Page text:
Oh dear, now I'm a bit worried about my two latest boxes, which are mostly compost from a landscape company. I did add vermiculite and peat moss, along with a few pounds of hen manure and cow manure. Now I'm thinking to work in a bag of GardenTone before planting. Maybe that or another brand of organic fertilizer would help? Btw, what did you use in your containers?
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Post  karental 4/5/2012, 3:39 pm

It's just potting mix in the containers, and old mix at that. It's the 3rd year for this batch, and the 4th "season" - 3 summers and a fall planting. No additives, no fertilizer, no covers.
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Post  Squat_Johnson 4/5/2012, 3:41 pm

I went through this with some bulk compost. I suspect the compost isn't "finished". Those yellow smallish plants need nitrogen. I would side dress the plants with vermicompost or maybe some fertilizer.
The end of last year I started using the fish emulsion spray. That might help as well.
Some of those might not produce, but there is hope for peppers, etc. that take some time. I remember some tomatoes that looked dead in spring that took off with the right nutrients.
Some potting mix will have fertilizer added.
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Post  TejasTerry 4/5/2012, 4:42 pm

I went thru the same thing this year, my first garden ever. I went by the book concerning 5 different composts (local llama farm, local bunny farm, worm castings, black cow and chicken purchased manures, cotton burr compost, mushroom compost).

My plants were sick, yellow, dying. I went to a local nursery and the guy there looked at my pics and said he thought I was iron deficient. I got some green light 20, 20, 20 fertilizer and started treating everything. Within 2 days I could see a change. A few weeks since then, I am having great results.

So despite the fact that I followed all the rules, I am going to keep fertilizing this year until next year when I will have my own home-made compost.

I was very frustrated like you are, but I hope next year will get better results. I had to buy new tomato plants and start my squash over too as I lost all those.

I know that using this fertilizer is going against "organic" gardening, but it was either take extreme measures, or lose the whole garden.
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Post  givvmistamps 4/5/2012, 8:57 pm

You can find organic fertilizer, most sources now offer this since many people want organic gardens. They're usually a mix of several organically produced items like blood meal, fish emulsion, etc. If you go this route, consider giving a lighter dose of it to your containers, also, just to ensure you have a complete set of nutrients in there since you haven't been replenishing that soil.
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Post  landarch 4/5/2012, 9:24 pm

I too am discouraged with my lettuce and spinach crops this year using SFG and Mels Mix. Last year when I direct seeded lettuce and spinach in my raised beds with clay-based amended soil the went gangbusters right from germination. Now with MM, I'm noticing hardly any growth after germination (about 3 weeks). Chard and cauliflower don't seem to be doing much either.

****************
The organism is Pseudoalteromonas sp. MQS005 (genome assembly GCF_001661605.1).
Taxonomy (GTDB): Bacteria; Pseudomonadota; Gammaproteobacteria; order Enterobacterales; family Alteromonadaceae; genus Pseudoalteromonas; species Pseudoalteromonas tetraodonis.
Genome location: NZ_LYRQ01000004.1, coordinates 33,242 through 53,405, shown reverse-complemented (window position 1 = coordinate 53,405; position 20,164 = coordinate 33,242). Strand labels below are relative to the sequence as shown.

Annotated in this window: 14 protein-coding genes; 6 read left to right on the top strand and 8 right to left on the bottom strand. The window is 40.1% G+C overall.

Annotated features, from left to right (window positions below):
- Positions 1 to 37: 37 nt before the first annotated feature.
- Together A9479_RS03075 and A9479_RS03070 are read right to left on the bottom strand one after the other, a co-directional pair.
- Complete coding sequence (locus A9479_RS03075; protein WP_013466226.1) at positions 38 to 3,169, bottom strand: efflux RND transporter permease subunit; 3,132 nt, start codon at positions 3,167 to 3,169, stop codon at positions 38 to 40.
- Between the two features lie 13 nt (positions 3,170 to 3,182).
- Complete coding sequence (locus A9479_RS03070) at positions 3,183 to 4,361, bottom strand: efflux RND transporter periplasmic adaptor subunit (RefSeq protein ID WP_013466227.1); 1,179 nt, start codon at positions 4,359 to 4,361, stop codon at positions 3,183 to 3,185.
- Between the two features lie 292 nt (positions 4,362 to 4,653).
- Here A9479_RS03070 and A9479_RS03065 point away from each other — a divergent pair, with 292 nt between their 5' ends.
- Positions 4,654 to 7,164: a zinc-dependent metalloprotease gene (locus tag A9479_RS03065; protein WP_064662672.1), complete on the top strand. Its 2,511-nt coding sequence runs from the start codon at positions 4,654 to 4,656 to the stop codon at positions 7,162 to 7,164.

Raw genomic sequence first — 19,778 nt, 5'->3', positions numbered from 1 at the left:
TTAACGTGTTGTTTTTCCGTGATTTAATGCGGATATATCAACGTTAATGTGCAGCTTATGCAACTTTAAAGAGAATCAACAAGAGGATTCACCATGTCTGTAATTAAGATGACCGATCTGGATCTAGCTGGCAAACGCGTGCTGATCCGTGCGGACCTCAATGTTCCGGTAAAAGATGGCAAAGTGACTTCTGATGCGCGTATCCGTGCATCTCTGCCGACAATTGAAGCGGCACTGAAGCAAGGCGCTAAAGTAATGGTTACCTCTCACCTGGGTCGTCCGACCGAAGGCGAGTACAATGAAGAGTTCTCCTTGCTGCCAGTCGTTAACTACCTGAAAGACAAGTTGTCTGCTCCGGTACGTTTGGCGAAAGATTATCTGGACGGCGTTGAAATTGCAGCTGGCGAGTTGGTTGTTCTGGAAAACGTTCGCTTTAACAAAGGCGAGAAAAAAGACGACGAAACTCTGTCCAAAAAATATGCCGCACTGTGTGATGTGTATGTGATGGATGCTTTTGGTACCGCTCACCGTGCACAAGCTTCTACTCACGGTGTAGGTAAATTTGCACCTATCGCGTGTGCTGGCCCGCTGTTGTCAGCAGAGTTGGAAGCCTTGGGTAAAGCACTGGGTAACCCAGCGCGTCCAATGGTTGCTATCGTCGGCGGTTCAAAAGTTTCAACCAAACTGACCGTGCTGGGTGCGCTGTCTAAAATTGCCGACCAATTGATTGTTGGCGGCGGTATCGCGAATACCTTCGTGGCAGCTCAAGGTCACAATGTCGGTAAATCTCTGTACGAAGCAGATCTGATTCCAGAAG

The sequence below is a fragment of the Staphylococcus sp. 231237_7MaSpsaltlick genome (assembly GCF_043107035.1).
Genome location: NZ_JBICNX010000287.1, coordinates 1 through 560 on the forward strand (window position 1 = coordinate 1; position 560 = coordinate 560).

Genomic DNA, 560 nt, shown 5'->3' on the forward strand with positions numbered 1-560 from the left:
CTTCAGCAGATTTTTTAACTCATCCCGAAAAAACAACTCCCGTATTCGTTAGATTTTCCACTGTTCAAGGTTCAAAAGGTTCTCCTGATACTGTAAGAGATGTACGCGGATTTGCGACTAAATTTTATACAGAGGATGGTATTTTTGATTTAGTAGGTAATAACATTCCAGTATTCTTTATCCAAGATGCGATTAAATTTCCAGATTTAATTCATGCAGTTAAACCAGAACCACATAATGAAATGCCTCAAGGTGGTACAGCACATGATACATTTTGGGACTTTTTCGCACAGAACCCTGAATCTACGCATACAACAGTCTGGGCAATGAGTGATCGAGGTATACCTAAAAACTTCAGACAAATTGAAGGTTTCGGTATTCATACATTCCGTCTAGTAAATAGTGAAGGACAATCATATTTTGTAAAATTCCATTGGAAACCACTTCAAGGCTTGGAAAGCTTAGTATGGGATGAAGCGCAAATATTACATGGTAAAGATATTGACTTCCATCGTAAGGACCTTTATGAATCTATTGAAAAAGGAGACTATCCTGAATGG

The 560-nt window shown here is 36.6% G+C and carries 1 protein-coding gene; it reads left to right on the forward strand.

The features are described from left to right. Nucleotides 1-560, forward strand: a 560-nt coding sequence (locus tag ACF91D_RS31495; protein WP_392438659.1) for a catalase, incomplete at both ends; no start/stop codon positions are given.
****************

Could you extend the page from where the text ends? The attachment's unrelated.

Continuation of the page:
I used Mels Mix in the proper percentages and my compost blend was mushroom, cow, cotton boll, shredded leaf litter, and coffee grounds. I did use a small bit of organic fertilizer (chickity doo doo).

Basil, carrots, beets, sugar snap peas, and onions are doing well. Chard and cauliflower are holding on.
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Post  martha 4/5/2012, 9:59 pm

Landarch, unfortunately, I don't think shredded leaf litter and coffee grounds count as compost. They are wonderful things in a compost pile, but if they are put in the SFG beds as is, they aren't yet compost.
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Post  snibb 4/5/2012, 11:32 pm

This whole thing is strange. I don't know what to think or what to add. I can't even give a simple line of advice. My gardens have been in for 13 years now. I stuck to the rules-to a tee. I used the commercially available compost(and the one the Foundation used to support)that I think is the best available. It has about 10 things in it. I've never had anything but success with my SFG. I make my own compost. I have no pests to speak of. One group of people will say they follow the rules and it works great. Another group of people say they follow the rules and it doesn't work at all. How can that be? I'm no master gardener so I don't know any of the complex stuff-you say your watering enough, but it looks dry to me. I don't know...
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Post  AZDYJ2K 4/6/2012, 12:42 am

I know you said water is not a problem. however you may want to double check by digging into the MM to ensure the mix is getting saturated. I was also having problems in one of my beds this winter where the plants were struggling. Turns out the mix below the surface was dry due to a crust that formed on the top.
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Post  sceleste54 4/6/2012, 1:01 am

Just keep in mind the weather for the last couple of years.. My garden experience is out the window...I'm in the panhandle of Florida.. and nothing is by the book..I have 2 inch fruit on the tomato vine.. yet my garlic and onions are not doing anything...I think Mother Nature has the trumping vote.. and we just have to scramble to adjust....
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Post  landarch 4/6/2012, 1:14 am

the coffee grounds and leaf litter was composted from last year.